A new research report from Farnell on the IoT has revealed the growing role of IoT for industrial automation and control applications essential to the delivery of Industry 4.0.
The IoT Survey, which is run annually by Farnell, says that the top three industry segments leading the way in IoT applications are industrial automation and control (25%), home automation (18%) and artificial intelligence (12%).
Despite industrial automation and control being deemed a key market for IoT, there is recognition that Industry 4.0 adoption remains slow, primarily due to concerns over security (32%) and lack of business strategy (30%) hindering the adoption and integration of smart manufacturing solutions.
The survey has identified that security continues to be the most important aspect for developers to consider (29%) when developing their design, and it is also their primary concern (36%), followed by connectivity and interoperability.
The perceived value of data collected by IoT connected devices is a considerable factor in the adoption of IoT. The increasingly connected world of smart cities, factories, homes and vehicles now has devices and systems autonomously exchanging and storing data. This data offers organisations the ability to make improvements, increase profits or reduce costs across many business functions while delivering improved quality, increased efficiency, compliance and predictive maintenance benefits. In the survey, 48% of respondents cited productivity and manufacturing enhancements as their main reasons for designing-in IoT connectivity.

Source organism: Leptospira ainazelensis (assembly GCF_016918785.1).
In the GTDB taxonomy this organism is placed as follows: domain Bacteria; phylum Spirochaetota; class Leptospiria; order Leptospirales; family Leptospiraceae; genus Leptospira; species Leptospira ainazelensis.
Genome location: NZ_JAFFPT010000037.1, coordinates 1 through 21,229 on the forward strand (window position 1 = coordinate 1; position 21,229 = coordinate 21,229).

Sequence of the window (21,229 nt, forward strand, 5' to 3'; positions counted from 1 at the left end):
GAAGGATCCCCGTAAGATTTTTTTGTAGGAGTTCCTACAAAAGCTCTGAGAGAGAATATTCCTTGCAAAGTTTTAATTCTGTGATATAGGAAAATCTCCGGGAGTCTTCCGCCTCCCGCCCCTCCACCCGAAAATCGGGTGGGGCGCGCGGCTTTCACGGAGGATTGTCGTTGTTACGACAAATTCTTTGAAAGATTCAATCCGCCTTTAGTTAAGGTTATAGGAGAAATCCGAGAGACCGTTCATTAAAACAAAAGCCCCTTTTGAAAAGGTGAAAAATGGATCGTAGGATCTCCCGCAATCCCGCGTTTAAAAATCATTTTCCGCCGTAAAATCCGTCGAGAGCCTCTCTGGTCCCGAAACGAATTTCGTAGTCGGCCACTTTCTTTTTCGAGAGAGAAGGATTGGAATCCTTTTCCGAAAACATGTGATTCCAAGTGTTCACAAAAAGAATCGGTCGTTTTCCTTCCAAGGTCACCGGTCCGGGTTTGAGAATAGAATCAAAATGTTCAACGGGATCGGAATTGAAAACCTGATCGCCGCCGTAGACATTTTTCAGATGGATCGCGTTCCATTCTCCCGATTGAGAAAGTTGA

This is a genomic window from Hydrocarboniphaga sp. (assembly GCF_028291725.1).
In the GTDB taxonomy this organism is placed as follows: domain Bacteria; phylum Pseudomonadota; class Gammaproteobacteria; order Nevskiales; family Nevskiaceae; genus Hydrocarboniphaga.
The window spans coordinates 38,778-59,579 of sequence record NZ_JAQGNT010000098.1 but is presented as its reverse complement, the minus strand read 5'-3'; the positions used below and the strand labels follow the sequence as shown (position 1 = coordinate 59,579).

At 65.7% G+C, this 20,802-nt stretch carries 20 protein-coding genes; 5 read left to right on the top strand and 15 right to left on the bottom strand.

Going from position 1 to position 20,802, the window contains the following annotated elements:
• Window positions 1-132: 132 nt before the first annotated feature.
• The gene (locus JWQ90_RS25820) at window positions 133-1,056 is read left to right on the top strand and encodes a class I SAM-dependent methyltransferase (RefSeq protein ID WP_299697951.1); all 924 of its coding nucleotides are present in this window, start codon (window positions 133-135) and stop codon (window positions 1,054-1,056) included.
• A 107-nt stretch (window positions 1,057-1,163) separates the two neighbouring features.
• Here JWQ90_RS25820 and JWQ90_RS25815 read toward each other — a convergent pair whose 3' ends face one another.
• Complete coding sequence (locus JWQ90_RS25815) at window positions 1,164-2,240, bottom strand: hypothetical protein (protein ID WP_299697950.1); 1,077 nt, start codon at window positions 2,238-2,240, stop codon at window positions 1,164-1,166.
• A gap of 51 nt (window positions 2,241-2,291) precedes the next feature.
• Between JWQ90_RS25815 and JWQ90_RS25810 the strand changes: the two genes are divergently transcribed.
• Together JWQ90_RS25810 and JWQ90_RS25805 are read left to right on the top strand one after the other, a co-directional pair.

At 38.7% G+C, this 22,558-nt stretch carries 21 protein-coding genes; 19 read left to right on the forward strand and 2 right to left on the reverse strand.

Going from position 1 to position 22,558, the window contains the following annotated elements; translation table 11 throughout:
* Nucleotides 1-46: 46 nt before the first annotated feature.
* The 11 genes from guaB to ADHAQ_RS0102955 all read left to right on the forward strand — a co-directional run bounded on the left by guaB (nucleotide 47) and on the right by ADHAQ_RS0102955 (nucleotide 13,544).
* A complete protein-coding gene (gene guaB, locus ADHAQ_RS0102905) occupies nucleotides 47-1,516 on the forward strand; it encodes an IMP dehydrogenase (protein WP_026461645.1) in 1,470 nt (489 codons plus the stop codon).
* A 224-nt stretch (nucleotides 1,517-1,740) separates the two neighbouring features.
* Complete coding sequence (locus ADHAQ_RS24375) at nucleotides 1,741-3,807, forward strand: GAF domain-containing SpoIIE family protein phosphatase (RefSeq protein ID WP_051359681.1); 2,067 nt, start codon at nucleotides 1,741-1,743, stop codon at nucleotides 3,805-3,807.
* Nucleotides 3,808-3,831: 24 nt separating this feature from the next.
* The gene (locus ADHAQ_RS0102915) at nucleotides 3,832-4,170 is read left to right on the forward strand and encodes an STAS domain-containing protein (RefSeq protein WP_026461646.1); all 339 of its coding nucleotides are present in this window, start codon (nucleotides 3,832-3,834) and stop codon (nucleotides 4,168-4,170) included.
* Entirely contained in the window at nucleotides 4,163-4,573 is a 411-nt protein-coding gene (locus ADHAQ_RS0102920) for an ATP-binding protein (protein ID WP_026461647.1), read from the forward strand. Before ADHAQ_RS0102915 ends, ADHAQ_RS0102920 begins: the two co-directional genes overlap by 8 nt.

Not unexpectedly, respondents continue to adopt AI as part of their solutions. 39% said they are using AI in their designs already and a further 47% say they would be willing to implement AI within future projects. Environmental sensors are reported as the most common sensors used within IoT devices, used to measure temperature, humidity, pressure, gas and more. This has been a consistent trend in each of the three years that element14 has run the survey. The survey also found that a large number of respondents are using SBCs as the core of IoT designs (48%).
Research showed that the IoT continues to be important for future designs. Nevertheless, when asked whether their company is taking a leadership position in the future of IoT, half of respondents (49%) stated they have 0-25% confidence that their company will take a lead role in shaping IoT. Only 11% of respondents expected to be ahead of the IoT curve and have a clear vision about its future.
During 2020, the impact of the COVID-19 pandemic on the IoT industry led to rapid growth in the development of new medical devices and systems, with the potential to fuel demand for improved connected medical equipment in the future. IoT is changing the way patients are diagnosed, treated and monitored and supporting vaccine tracking, inventory managements and more. A quarter of survey participants expect healthcare to be the next big industry likely to take advantage of innovation in IoT connectivity. The use of SBCs as the core of IoT design is also in line with anecdotal feedback that element14 has received from customers that during the COVID-19 pandemic, design engineers have embraced development kits and single board computers as they design at home.
“Industrial automation and the continued implementation of Industry 4.0 will provide the largest and fastest growing IoT market for at least the medium term. The IoT Survey, now in its third year, is becoming a yardstick for the IoT industry; what engineers value in IoT solutions, how they build their IoT design, and what challenges they face day-to-day. It enables us to improve our offering to customers based directly on their wants and needs and hopefully provides informative and educational insights into the IoT market as a whole,” said Cliff Ortmeyer, global head of technical marketing for Farnell in a statement.